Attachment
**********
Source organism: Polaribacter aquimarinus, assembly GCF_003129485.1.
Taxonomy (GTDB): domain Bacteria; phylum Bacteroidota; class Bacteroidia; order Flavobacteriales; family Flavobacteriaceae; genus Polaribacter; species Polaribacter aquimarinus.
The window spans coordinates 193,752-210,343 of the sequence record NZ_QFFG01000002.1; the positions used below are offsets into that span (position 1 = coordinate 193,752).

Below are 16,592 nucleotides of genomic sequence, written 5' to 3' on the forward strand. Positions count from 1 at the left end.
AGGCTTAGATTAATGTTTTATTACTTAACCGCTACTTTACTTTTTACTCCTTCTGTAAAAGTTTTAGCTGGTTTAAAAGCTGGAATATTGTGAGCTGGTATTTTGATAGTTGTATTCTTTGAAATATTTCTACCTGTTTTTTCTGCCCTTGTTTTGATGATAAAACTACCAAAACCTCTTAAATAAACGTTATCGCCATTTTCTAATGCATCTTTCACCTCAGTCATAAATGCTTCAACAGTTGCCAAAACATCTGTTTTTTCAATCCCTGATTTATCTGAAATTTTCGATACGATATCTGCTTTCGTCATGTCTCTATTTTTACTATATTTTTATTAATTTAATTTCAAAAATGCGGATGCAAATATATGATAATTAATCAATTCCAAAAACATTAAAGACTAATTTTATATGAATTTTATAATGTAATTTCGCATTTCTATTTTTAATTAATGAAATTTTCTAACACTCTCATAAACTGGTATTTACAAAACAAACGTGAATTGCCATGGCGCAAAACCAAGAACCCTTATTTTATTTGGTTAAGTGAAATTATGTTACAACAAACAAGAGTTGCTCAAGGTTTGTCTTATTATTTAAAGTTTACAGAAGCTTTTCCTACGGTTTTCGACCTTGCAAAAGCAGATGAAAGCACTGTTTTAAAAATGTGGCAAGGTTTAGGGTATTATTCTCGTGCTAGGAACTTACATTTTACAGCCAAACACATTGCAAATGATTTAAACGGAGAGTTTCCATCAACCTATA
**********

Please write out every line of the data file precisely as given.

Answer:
Source organism: Polaribacter aquimarinus, assembly GCF_003129485.1.
Taxonomy (GTDB): domain Bacteria; phylum Bacteroidota; class Bacteroidia; order Flavobacteriales; family Flavobacteriaceae; genus Polaribacter; species Polaribacter aquimarinus.
The window spans coordinates 193,752-210,343 of the sequence record NZ_QFFG01000002.1; the positions used below are offsets into that span (position 1 = coordinate 193,752).

Below are 16,592 nucleotides of genomic sequence, written 5' to 3' on the forward strand. Positions count from 1 at the left end.
AGGCTTAGATTAATGTTTTATTACTTAACCGCTACTTTACTTTTTACTCCTTCTGTAAAAGTTTTAGCTGGTTTAAAAGCTGGAATATTGTGAGCTGGTATTTTGATAGTTGTATTCTTTGAAATATTTCTACCTGTTTTTTCTGCCCTTGTTTTGATGATAAAACTACCAAAACCTCTTAAATAAACGTTATCGCCATTTTCTAATGCATCTTTCACCTCAGTCATAAATGCTTCAACAGTTGCCAAAACATCTGTTTTTTCAATCCCTGATTTATCTGAAATTTTCGATACGATATCTGCTTTCGTCATGTCTCTATTTTTACTATATTTTTATTAATTTAATTTCAAAAATGCGGATGCAAATATATGATAATTAATCAATTCCAAAAACATTAAAGACTAATTTTATATGAATTTTATAATGTAATTTCGCATTTCTATTTTTAATTAATGAAATTTTCTAACACTCTCATAAACTGGTATTTACAAAACAAACGTGAATTGCCATGGCGCAAAACCAAGAACCCTTATTTTATTTGGTTAAGTGAAATTATGTTACAACAAACAAGAGTTGCTCAAGGTTTGTCTTATTATTTAAAGTTTACAGAAGCTTTTCCTACGGTTTTCGACCTTGCAAAAGCAGATGAAAGCACTGTTTTAAAAATGTGGCAAGGTTTAGGGTATTATTCTCGTGCTAGGAACTTACATTTTACAGCCAAACACATTGCAAATGATTTAAACGGAGAGTTTCCATCAACCTATA